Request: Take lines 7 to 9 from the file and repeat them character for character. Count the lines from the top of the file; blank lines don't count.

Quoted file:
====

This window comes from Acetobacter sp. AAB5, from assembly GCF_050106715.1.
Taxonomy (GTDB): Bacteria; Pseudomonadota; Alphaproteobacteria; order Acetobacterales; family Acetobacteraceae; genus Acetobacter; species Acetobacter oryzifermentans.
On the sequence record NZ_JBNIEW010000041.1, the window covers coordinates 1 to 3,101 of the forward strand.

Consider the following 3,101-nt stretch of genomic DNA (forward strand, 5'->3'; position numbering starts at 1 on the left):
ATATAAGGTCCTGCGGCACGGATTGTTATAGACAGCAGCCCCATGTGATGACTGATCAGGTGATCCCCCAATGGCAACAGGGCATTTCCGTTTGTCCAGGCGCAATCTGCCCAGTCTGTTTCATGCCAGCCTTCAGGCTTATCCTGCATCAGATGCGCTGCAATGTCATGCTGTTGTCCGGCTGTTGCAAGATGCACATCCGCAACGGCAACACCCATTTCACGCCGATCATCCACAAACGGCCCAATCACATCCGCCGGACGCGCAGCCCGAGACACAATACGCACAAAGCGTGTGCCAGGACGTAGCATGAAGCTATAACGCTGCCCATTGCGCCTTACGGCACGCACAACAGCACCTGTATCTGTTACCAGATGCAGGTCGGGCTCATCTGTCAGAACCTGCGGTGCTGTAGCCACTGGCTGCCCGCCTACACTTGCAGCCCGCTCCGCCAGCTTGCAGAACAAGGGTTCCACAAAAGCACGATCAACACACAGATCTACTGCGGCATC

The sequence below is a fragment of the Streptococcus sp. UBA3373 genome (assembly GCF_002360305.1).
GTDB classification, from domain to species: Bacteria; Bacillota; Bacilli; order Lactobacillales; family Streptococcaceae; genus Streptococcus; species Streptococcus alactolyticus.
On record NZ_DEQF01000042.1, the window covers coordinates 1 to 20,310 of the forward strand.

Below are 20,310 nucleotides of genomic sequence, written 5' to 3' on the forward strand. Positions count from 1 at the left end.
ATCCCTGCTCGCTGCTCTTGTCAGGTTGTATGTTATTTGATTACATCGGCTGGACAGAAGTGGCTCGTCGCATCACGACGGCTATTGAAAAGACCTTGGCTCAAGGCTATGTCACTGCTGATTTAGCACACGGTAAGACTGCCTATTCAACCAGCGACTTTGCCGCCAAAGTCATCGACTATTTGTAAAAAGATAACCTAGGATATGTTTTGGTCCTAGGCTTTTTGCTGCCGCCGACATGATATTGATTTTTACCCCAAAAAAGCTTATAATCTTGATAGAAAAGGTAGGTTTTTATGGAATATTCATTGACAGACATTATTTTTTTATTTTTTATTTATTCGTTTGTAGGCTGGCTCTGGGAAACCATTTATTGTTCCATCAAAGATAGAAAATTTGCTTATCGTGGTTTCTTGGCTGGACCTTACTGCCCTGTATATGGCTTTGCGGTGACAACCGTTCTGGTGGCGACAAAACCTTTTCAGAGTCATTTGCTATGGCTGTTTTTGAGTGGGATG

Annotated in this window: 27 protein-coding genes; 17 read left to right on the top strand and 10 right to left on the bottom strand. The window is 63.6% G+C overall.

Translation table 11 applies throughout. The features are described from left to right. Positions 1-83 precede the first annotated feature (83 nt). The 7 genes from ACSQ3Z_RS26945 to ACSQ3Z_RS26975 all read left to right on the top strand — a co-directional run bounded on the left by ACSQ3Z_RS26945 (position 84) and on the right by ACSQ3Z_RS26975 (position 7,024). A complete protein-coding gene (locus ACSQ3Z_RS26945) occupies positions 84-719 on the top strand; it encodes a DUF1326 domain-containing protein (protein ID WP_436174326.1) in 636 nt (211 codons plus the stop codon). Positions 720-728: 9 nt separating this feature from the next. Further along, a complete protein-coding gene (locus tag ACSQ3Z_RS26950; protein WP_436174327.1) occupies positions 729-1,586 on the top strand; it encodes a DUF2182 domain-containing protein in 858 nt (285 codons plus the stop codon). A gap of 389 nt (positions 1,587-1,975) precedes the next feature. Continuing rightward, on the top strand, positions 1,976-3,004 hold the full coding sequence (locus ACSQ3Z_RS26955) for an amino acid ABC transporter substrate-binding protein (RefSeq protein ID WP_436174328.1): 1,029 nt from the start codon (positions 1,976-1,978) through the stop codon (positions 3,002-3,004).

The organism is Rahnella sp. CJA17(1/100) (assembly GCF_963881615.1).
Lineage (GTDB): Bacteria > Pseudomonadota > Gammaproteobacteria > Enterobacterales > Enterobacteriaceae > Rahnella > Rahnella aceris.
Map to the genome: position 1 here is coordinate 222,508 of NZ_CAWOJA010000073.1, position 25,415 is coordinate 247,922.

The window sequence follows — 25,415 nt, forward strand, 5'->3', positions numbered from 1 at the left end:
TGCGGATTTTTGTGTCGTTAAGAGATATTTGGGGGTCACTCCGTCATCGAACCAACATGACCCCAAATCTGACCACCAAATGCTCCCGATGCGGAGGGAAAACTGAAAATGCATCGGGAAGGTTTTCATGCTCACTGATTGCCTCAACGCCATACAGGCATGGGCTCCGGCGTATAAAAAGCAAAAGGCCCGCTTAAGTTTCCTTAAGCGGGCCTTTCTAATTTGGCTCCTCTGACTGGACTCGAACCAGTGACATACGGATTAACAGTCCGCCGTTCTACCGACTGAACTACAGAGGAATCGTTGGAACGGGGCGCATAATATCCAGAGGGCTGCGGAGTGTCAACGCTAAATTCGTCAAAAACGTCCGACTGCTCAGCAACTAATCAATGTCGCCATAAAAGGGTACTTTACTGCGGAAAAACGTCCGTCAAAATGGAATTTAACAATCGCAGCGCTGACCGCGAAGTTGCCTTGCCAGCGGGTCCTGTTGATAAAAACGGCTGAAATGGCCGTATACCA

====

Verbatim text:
GTDB classification, from domain to species: Bacteria; Bacillota; Bacilli; order Lactobacillales; family Streptococcaceae; genus Streptococcus; species Streptococcus alactolyticus.
On record NZ_DEQF01000042.1, the window covers coordinates 1 to 20,310 of the forward strand.

Below are 20,310 nucleotides of genomic sequence, written 5' to 3' on the forward strand. Positions count from 1 at the left end.